Happy Birthday, Java!

On Java’s 10th birthday, sums up the impact Java has had on the technology industry: “4 million Java developers. 1.75 billion devices run Java. Java is everywhere.”

This may be no exaggeration. According to the Financial Express, Java drives an estimated 100 billion dollars annually. That amount is expected to increase as Java expands its scope into mobile devices. Seven out of 10 wireless applications under construction will use the Java technology runtime environment. Additionally, 86 percent of users recognize the Java brand, according to a recent Sun survey.

Graham Porter, a Sun Microsystems marketing manager, adds, “Last year, Sun even received a royalty fee from one of the world’s largest IT corporations, to use Java technology for the next 10 years, demonstrating how Java really does set the standards for the rest of the industry.”

“It’s been a rocket ride that nobody expected would ever get near this far,” said Jonathan Schwartz, Sun’s president and COO at a low-key birthday party for Java in Santa Clara, Calif., earlier this month.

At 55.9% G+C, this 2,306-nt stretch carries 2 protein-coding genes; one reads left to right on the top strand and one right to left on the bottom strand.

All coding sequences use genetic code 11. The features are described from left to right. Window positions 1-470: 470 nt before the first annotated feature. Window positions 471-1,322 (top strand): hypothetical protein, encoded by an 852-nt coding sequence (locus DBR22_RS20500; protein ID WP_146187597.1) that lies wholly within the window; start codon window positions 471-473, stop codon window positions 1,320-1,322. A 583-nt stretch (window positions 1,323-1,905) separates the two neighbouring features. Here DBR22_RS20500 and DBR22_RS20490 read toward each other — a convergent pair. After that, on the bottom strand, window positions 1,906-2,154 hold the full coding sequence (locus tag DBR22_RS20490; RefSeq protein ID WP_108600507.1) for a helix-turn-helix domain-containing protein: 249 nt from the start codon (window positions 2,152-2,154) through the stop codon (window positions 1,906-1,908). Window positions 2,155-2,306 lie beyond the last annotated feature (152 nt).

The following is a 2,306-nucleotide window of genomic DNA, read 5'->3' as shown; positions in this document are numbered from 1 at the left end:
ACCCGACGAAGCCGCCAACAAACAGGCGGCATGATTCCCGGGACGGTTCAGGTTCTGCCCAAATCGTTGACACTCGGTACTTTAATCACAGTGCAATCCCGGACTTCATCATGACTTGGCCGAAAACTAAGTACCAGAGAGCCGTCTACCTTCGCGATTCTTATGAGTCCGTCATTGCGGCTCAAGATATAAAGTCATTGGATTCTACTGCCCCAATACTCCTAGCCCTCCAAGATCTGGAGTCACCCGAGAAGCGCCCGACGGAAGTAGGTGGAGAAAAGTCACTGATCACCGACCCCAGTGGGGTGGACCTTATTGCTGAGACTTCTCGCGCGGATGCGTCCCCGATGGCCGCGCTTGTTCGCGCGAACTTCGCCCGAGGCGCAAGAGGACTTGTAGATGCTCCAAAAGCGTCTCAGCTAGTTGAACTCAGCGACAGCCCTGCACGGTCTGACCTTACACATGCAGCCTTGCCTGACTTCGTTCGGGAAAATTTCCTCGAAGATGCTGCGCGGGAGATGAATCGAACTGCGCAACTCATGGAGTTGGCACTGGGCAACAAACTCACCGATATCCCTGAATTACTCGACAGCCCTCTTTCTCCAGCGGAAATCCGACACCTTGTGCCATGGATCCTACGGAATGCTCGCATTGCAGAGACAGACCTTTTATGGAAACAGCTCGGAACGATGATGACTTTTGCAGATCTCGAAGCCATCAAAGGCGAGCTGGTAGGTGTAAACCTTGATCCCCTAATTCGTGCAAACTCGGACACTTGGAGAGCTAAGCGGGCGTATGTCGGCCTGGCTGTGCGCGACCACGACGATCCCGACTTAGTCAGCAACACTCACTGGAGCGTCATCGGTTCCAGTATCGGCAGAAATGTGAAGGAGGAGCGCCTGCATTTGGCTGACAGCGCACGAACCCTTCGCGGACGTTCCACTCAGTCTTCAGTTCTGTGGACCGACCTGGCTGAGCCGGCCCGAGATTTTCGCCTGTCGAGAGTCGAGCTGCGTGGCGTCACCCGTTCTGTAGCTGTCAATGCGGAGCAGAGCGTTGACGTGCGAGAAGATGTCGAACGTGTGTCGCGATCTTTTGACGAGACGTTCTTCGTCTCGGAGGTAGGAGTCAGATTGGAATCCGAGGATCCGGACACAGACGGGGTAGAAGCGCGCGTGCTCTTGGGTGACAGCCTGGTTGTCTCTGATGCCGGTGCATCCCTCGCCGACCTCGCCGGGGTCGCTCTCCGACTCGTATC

James Gosling, “The Father of Java,” agrees. In an interview with Business Week, he claims: “I’m surprised because it felt at first like an exercise in science fiction, so none of us would have guessed at the scale of things. I would have been overwhelmingly happy if one university professor decided to teach this stuff in class. Now, Java is taught in almost every computer science program.”

Though, looking back, there were a few scrapes and bruises on the road to 10. Some analysts cite Java’s failure to take hold of the Java server market as a major blown opportunity. Others claim a lengthy and bitter dispute with Microsoft was a major hindrance to Java development.

But like any other 10-year-old, Java keeps on playing, and Gosling has some ideas for what may be brewing in the future. “I’d like to have more systems in my house far more open. I’d love to be able to get my car and house talking to each other, or have my telephones and other gear talking to each other, so the frigging CD player or the TV pauses when I answer a phone call.”

About the Author

Jamison Cush is assistant editor at Application Development Trends magazine.